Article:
7 key health benefits of kefir

kefir-grains

This post is about a home made probiotic drink I have everyday. It’s called Kefir.

After reading this article about the 7 key health benefits of kefir, I hope that you consider including it into your effective health regime.

What is Kefir?

Kefir is a unique cultured dairy product that is one of the most probiotic rich foods on the planet and has incredible health benefits.

Kefir is a fermented milk product (cow, goat or sheep milk) that tastes like a drinkable yogurt.

Its name comes from the Turkish work “keyif”, which means “good feeling”. For centuries, it has been used in European and Asian folk medicine due to the wide variety of conditions it has been known to cure.

Why take Kefir?

Kefir contains high levels of vitamin B12, calcium, magnesium, vitamin K2, biotin, folate, enzymes and probiotics.  Because kefir does not have a standardised nutrition content, the content values can vary based on the cows, cultures, and region where it is produced. Yet even with the range in values, kefir has superior nutrition.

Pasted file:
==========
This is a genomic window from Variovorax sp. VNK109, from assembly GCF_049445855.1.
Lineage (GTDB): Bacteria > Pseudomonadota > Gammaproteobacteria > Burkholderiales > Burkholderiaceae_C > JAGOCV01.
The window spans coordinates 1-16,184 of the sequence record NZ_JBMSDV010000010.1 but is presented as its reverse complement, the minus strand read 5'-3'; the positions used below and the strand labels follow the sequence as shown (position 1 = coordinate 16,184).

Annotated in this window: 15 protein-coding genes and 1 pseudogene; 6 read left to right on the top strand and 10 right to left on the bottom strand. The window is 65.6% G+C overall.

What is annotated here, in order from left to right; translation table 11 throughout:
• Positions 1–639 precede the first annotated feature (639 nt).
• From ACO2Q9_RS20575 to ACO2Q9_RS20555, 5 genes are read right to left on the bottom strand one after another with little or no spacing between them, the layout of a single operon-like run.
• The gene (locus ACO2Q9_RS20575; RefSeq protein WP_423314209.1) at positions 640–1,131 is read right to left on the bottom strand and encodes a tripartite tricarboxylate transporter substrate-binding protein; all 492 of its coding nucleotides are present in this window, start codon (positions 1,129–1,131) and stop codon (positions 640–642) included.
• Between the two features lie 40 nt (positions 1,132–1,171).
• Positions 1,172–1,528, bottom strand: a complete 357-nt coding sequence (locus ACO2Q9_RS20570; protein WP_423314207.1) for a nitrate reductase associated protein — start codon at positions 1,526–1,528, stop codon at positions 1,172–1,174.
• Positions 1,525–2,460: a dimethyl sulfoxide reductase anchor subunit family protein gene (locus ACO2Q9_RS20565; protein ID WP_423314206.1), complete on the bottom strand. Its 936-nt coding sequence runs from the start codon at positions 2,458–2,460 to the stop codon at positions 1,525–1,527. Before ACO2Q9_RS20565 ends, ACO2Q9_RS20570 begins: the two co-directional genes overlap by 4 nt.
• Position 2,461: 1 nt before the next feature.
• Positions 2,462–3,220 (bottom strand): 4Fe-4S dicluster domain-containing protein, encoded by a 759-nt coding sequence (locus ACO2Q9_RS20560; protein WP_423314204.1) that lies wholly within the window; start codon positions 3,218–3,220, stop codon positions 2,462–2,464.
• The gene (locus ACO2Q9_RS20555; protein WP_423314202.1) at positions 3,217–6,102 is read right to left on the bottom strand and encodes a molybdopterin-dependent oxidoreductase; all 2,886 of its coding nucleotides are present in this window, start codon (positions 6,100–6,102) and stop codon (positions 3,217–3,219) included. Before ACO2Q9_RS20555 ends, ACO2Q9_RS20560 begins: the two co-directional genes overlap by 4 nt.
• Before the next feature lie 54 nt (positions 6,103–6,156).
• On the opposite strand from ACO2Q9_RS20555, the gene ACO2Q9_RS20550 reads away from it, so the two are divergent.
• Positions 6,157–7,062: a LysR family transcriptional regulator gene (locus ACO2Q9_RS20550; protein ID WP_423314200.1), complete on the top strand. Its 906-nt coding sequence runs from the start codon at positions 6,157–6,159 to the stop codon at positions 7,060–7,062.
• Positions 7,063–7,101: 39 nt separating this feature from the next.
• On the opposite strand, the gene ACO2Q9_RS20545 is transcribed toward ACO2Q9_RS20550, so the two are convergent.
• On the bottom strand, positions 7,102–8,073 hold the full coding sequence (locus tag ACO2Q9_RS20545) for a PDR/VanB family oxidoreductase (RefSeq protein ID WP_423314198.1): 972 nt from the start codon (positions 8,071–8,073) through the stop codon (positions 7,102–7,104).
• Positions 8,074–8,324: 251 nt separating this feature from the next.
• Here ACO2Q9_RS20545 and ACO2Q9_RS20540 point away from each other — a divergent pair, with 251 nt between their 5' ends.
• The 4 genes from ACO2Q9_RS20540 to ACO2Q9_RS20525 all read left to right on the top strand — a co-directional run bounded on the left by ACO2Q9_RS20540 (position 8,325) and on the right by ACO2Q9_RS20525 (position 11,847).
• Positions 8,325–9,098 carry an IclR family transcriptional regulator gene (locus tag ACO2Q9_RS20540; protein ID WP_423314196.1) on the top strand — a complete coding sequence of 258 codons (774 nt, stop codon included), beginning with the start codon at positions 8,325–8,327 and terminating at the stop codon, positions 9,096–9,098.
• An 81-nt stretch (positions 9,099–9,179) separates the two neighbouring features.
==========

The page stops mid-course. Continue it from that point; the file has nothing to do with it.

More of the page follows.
Because of kefir’s unique set of nutrients it has been show to benefit the body in 7 main ways:

  1. Boost immunity
  2. Heal inflammatory bowel disease
  3. Build bone density
  4. Fight allergies
  5. Improve lactose digestion
  6. Kill candida
  7. Support detoxification

These are just a few of the benefits of consuming kefir daily.

Research has proven time and time again that the age-old practice of fermentation is good medicine because of the “healthy bacteria” that are contained within these foods.

A list of the more common probiotics that we regularly see in fermented foods include:

  • Bifidobacteria species
  • Lactobacillus acidophilus
  • Lactobacillus caucasus